Hans Heysen House and Museum
Hans Heysen lived at the Cedars with his wife and children from 1912 until his death in 1968, and the house has a cosy, homely feeling as if the painter and his family still live there. Keep an eye out for the many objects and locations around the house that feature in Heysen’s paintings, especially his still lifes. In the tour of the studio, the guide reveals practical secrets of how Heysen worked, which kids will be eager to try with their own artwork.
Heysen Rd, Hahndorf; (08) 8388 7277
■ The Artist’s Walk around the extensive grounds – stand on the very spots where Heysen painted some of his wonderful landscapes. Eleven viewing boxes display prints of his paintings and kids will be intrigued to compare the artwork with the living landscape.
Heysen was one of the first artists to recognise and paint the individual, distinctive character of the Australian landscape and light. He was also one of the area’s earliest conservationists, buying up neighbouring properties to save trees from being cut down. Instead of trees just being a background to his scenes, he painted ‘portraits’ of gum trees. He loved the mottled patterns on their trunks and the way the bark hung in tatters. He was awarded the Wynne Prize (the Archibald equivalent for landscape artists) nine times and his vision influenced many later Australian artists.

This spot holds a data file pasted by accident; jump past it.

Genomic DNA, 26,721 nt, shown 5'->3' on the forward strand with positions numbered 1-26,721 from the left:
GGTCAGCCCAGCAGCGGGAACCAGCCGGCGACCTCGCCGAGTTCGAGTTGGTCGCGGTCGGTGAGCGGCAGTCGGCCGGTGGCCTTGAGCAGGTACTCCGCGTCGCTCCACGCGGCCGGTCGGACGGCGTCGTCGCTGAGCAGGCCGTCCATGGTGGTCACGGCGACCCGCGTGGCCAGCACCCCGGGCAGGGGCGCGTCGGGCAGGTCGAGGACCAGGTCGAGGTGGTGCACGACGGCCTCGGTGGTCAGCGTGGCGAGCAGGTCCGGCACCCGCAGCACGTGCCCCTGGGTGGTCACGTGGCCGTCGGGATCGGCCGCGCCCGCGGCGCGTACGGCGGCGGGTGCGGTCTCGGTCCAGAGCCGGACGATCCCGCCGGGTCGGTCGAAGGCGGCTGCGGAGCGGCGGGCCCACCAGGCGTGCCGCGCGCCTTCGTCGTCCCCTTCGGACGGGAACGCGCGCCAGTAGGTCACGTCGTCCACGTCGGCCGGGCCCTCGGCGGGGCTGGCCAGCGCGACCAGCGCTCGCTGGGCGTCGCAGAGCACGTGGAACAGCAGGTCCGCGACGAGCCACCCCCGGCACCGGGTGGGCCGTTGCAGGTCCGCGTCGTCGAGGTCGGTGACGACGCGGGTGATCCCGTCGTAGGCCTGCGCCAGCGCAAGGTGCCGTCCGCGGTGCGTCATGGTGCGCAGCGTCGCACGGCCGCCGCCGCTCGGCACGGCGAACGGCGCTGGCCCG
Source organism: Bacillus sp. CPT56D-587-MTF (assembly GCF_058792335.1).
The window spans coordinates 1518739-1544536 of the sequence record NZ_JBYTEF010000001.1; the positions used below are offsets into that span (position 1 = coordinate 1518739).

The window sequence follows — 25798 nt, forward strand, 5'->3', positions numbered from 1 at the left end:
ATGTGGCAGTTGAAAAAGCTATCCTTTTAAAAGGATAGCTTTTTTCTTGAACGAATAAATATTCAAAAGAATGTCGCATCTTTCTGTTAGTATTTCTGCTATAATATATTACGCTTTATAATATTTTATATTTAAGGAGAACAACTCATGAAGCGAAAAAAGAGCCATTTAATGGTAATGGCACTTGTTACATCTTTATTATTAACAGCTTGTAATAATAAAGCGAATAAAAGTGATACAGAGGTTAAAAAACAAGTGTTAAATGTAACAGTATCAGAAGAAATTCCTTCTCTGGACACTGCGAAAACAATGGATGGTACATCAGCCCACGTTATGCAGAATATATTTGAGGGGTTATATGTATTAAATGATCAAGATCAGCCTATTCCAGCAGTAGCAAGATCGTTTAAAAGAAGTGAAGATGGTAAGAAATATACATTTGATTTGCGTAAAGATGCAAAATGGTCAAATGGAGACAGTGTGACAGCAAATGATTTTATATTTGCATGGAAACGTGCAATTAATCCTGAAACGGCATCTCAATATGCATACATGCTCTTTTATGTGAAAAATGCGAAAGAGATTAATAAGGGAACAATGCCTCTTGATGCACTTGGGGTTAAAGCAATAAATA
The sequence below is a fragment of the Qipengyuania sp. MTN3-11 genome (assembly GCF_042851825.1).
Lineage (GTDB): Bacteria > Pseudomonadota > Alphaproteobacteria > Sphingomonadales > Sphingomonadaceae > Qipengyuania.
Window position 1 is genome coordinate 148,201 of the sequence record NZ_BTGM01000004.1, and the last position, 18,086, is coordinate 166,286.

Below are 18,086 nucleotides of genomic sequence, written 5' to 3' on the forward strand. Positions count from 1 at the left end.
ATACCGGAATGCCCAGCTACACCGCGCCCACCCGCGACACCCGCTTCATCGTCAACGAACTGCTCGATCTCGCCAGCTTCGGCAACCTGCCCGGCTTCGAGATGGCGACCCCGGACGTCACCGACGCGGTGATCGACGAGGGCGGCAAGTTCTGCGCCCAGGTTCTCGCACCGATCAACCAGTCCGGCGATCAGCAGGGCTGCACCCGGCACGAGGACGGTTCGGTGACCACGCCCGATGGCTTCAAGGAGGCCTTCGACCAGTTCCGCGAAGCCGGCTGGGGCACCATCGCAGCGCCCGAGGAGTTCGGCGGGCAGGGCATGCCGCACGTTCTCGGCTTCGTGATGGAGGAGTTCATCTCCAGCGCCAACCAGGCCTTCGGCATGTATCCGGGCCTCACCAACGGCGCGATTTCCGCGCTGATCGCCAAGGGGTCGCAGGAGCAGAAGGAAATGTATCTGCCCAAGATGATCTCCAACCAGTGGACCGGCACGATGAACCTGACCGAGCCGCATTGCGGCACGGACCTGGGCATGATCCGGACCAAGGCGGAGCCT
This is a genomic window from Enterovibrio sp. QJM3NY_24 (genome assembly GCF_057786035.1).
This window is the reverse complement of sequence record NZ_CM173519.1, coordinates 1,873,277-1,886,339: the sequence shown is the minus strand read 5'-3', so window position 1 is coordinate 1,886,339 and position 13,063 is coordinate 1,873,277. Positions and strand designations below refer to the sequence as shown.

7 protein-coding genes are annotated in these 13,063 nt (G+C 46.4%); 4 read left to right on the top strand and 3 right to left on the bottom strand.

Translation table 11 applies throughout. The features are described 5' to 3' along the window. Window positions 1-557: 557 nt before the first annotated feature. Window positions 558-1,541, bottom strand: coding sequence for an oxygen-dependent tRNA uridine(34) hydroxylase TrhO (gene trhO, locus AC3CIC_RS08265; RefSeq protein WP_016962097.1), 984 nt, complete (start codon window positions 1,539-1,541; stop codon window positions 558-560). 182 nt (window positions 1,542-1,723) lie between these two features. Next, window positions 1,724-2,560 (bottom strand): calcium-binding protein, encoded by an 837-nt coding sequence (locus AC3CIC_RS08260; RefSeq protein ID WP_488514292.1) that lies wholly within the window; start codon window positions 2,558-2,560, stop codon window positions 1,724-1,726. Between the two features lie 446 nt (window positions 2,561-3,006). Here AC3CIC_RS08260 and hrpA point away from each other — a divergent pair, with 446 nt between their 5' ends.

■ The guide adjusts the content of the tour to suit a child audience, however if you prefer you can just explore the grounds.comments powered by Disqus